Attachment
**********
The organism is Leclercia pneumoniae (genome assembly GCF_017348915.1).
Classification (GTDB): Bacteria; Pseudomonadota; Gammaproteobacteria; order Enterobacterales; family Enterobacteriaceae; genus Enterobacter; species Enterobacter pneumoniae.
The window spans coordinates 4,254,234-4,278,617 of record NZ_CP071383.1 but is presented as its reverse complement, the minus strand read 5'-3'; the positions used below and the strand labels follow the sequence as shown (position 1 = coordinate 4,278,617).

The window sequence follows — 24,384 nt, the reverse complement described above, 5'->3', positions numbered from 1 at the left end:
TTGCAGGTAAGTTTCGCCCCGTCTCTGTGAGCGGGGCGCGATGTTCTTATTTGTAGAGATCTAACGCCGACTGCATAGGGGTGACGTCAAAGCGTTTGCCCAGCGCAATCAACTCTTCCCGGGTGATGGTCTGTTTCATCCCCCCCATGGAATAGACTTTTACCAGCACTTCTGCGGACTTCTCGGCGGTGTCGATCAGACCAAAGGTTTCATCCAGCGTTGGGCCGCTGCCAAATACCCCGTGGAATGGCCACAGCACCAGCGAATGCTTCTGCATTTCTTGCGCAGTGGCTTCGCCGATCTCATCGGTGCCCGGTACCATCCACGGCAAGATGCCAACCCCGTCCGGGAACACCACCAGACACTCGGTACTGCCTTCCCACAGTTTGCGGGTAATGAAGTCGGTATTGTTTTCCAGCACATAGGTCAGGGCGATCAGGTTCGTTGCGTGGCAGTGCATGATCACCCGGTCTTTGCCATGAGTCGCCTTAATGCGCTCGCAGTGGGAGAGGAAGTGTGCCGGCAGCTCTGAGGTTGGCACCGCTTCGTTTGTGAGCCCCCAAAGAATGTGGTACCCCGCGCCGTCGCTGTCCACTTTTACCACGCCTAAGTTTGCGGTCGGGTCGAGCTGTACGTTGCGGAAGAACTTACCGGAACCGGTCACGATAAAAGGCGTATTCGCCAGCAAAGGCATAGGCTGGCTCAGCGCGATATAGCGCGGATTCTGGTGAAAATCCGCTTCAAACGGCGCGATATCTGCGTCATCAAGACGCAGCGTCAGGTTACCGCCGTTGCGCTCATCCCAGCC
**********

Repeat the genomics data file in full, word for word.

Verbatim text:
The organism is Leclercia pneumoniae (genome assembly GCF_017348915.1).
Classification (GTDB): Bacteria; Pseudomonadota; Gammaproteobacteria; order Enterobacterales; family Enterobacteriaceae; genus Enterobacter; species Enterobacter pneumoniae.
The window spans coordinates 4,254,234-4,278,617 of record NZ_CP071383.1 but is presented as its reverse complement, the minus strand read 5'-3'; the positions used below and the strand labels follow the sequence as shown (position 1 = coordinate 4,278,617).

The window sequence follows — 24,384 nt, the reverse complement described above, 5'->3', positions numbered from 1 at the left end:
TTGCAGGTAAGTTTCGCCCCGTCTCTGTGAGCGGGGCGCGATGTTCTTATTTGTAGAGATCTAACGCCGACTGCATAGGGGTGACGTCAAAGCGTTTGCCCAGCGCAATCAACTCTTCCCGGGTGATGGTCTGTTTCATCCCCCCCATGGAATAGACTTTTACCAGCACTTCTGCGGACTTCTCGGCGGTGTCGATCAGACCAAAGGTTTCATCCAGCGTTGGGCCGCTGCCAAATACCCCGTGGAATGGCCACAGCACCAGCGAATGCTTCTGCATTTCTTGCGCAGTGGCTTCGCCGATCTCATCGGTGCCCGGTACCATCCACGGCAAGATGCCAACCCCGTCCGGGAACACCACCAGACACTCGGTACTGCCTTCCCACAGTTTGCGGGTAATGAAGTCGGTATTGTTTTCCAGCACATAGGTCAGGGCGATCAGGTTCGTTGCGTGGCAGTGCATGATCACCCGGTCTTTGCCATGAGTCGCCTTAATGCGCTCGCAGTGGGAGAGGAAGTGTGCCGGCAGCTCTGAGGTTGGCACCGCTTCGTTTGTGAGCCCCCAAAGAATGTGGTACCCCGCGCCGTCGCTGTCCACTTTTACCACGCCTAAGTTTGCGGTCGGGTCGAGCTGTACGTTGCGGAAGAACTTACCGGAACCGGTCACGATAAAAGGCGTATTCGCCAGCAAAGGCATAGGCTGGCTCAGCGCGATATAGCGCGGATTCTGGTGAAAATCCGCTTCAAACGGCGCGATATCTGCGTCATCAAGACGCAGCGTCAGGTTACCGCCGTTGCGCTCATCCCAGCC